By Nino Pantano
Special to Brooklyn Daily Eagle
BENSONHURST â€” On Nov. 19, Brooklynâ€™s Regina Opera began its 42nd year with a visually compelling and vocally impressive performance of this heartbreaking masterpiece composed in 1904 by Giacomo Puccini (1858-1924).
The part of the geisha Cio-Cio San (Madama Butterfly) was brilliantly sung by soprano Christina Rohm. Rohmâ€™s entrance aria â€śAncora Una Passo or Viaâ€ť caught our ears with its shimmering pure sound. Her ardent vocalism in â€śBimba Dagli Occhiâ€ť her love duet with Pinkerton, was thrilling.
In fact, it was more â€śsoloâ€ť than duet since her Pinkerton, tenor Michael Boley, was recovering from the flu and sang very cautiously, transposing downward at times. During Rohmâ€™s powerful, passionate singing of the popular â€śUn Bel Diâ€ť in the second act, her voice soared to the heavens.
When Sharpless, the American consul, asks Butterfly â€śWhat if Pinkerton does not return?â€ť Butterfly sings an aria â€śSai Cosâ€™ Ebbe Cuoreâ€ť that she would end up begging in the streets as a geisha. The music at this point and Rohmâ€™s poignant outpourings had many reaching for the Kleenex. Her final aria â€śTu, Tu Piccolo Iddioâ€ť sung to her child, â€śSorrowâ€ť, just before her suicide, was riveting. When those crashing frenzied chords signaled her demise, the level of tension was seismic.
B.F. Pinkerton was played by tenor Michael Boley, who had to withdraw after the first act due to illness. In his â€śAmore o Grilloâ€ť he revealed a pleasing plangent tenor. His replacement in the final act was the tenor from the alternate cast, Deryl Godshall. Godshall excelled in the trio with Sharpless and Suzuki, and his â€śAddio Fiorito Asilâ€ť was sung with passion and power. His final cries of â€śButterflyâ€ť from offstage added greatly to the dramas tragic end.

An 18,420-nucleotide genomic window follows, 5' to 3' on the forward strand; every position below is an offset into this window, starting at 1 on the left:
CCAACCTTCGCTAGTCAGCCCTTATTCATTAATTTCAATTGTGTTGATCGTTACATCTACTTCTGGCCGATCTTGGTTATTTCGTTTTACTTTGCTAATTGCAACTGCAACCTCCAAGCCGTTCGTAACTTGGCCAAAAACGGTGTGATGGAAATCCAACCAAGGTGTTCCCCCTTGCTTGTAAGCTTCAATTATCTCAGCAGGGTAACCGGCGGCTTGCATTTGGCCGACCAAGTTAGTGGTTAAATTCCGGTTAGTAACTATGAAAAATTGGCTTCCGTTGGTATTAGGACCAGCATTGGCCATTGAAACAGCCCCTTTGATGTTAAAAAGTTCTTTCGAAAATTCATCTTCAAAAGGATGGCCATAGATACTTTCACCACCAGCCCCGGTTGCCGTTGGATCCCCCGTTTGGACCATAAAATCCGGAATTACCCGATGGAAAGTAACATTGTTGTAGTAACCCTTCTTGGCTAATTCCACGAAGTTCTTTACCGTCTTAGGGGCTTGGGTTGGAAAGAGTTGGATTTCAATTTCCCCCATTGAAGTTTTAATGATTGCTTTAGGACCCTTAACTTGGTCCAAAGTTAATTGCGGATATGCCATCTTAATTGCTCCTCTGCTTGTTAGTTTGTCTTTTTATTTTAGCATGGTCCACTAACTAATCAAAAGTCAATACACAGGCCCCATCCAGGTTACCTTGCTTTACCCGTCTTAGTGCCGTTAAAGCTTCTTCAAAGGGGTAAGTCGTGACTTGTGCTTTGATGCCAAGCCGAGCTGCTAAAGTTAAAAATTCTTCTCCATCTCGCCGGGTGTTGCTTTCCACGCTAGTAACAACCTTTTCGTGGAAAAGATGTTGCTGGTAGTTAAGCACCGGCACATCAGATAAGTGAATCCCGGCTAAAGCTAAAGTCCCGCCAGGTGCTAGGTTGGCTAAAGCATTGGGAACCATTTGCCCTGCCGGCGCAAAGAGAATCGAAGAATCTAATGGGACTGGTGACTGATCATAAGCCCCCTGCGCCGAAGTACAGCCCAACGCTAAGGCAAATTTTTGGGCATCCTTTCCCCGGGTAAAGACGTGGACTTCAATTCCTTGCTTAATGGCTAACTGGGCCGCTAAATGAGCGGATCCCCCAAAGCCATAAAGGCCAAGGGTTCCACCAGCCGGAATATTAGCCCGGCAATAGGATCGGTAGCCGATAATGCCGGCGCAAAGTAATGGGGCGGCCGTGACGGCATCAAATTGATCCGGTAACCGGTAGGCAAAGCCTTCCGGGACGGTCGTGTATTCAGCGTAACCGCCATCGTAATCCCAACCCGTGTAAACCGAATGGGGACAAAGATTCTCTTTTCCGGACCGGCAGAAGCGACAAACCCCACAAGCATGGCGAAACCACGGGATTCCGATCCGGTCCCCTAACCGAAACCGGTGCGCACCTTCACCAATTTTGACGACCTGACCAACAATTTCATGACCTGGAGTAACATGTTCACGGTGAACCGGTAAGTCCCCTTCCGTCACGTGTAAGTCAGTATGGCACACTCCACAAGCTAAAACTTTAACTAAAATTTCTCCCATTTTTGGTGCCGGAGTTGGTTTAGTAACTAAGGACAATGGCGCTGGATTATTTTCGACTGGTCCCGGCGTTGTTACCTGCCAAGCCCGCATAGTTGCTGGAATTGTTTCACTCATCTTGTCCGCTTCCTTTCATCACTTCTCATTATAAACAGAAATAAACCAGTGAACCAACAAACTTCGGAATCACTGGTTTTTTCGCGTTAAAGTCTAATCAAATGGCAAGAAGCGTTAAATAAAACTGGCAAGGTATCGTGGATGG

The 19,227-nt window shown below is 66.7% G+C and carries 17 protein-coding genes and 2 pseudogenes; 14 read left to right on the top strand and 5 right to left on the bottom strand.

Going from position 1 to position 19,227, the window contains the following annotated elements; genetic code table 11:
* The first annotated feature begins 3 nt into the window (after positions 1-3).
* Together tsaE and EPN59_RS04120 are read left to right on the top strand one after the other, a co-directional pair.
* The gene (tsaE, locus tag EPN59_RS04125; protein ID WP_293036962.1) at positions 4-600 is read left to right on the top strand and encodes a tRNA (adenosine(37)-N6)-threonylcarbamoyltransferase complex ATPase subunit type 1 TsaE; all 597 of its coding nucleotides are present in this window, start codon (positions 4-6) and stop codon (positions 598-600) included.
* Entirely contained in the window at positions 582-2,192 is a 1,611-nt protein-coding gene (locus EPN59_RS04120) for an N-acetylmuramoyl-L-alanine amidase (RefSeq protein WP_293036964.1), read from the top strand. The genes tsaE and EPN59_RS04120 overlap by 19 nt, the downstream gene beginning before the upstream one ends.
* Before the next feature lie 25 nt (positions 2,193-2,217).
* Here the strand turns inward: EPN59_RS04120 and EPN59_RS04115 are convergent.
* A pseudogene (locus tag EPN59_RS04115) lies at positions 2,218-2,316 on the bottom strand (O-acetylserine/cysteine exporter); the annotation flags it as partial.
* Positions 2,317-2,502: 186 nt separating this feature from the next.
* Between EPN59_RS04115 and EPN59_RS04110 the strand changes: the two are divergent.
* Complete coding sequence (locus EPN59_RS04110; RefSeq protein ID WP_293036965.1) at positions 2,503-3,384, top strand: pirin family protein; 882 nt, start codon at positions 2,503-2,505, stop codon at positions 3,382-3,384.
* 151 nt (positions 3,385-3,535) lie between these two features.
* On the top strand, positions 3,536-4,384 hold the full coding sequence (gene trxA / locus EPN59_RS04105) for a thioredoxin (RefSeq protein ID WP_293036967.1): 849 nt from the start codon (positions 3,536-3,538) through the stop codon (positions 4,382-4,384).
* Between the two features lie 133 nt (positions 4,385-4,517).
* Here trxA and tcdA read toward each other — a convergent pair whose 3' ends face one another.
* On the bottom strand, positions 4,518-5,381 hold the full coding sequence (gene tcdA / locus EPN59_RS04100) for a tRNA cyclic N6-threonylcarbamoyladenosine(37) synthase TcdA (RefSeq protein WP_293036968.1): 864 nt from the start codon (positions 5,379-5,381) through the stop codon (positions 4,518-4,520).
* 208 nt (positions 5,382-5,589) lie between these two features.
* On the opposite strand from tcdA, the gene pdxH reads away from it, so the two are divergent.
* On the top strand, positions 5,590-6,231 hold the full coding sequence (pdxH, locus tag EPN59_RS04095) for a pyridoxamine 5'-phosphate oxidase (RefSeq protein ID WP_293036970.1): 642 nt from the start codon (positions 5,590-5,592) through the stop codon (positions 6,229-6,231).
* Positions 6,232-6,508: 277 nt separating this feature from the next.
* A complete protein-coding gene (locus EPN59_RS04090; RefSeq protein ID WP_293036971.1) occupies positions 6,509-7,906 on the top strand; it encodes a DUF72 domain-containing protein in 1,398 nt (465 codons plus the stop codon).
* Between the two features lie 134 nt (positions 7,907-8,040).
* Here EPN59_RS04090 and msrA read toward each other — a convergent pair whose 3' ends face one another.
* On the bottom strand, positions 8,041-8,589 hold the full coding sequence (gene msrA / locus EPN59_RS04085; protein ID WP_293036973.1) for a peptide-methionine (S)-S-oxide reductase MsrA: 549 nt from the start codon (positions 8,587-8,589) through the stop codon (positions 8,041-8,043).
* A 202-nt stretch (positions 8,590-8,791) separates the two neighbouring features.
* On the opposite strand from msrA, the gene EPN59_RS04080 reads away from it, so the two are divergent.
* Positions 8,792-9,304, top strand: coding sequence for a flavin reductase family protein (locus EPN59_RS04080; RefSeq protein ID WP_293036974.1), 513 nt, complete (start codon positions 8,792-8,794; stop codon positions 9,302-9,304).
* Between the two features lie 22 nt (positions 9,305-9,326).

Rachael Binaco was a wonderful Suzuki, her mellow mezzo blending beautifully with Cio-Cio San in the Flower Duet. Who can forget her singing the phrase â€śPovera Butterfly?â€ť
Ricardo Rosa was a splendid Sharpless, his warm round baritone and compassionate demeanor added greatly in its contrast to Pinkertonâ€™s indifference. Rosaâ€™s artful singing of â€śDiavolo Pinkertonâ€ť made its mark.
Gregory Couba used his expressive tenor and great comedic skills and gave a scene stealing exhibition of â€ścomic reliefâ€ť as Goro, the marriage broker. Julian Whitley was a strong Prince Yamadori, a wealthy suitor to Cio-Cio San. His fine baritone and acting skills made him a sympathetic, long-suffering admirer. Bass Isaac Grier was a powerful threatening Bonze, uncle to Butterfly who denounces her at her wedding to Pinkerton, for insulting their ancestors by converting to Pinkertonâ€™s religion.
Kate Pinkerton has only a few lines but Heather Roberts warm sympathetic mezzo revealed her character to be an innocent part of a chain of events that she was not responsible for.
Steven Fasano impressed as the Imperial Commissioner, his mellifluous baritone always reliable. Daniel Kerr impressed as the registrar, his commanding bass gave credence to his authority. Nomi Joel Barkan was adorable as â€śSorrow,â€ť Butterflyâ€™s child. She is 3 years old and is a natural on the stage.
The Regina Orchestra of 35 musicians under the baton of conductor Scott Jackson Wiley had us mesmerized. Maestro Wiley made us hear all the tone poem richness and glory of this musical masterpiece! The chorus singing of the â€śHumming Chorusâ€ť was never lovelier.
The magnificent stage directing of Linda Lehr, with the use of three Kuroko figures in black, supposedly invisible, was inspired by the Bunraku Theater of Osaka. It led much of the action, which was superbly mimed by Alexis Thomason, Nicole Leone and Christina Hourihan.
The colorful and authentic costumes were the work of Julia Cornely. The effective lighting of Tyler Learned cast its spell. The excellent makeup was designed by Andrea Calabrese and Wayne Olsen, who also did the program and publicity graphics.
All of the performers and team earned the bravos that resounded in Regina Hall.
Thank you all at the Regina Opera! For info: www.regina opera.org
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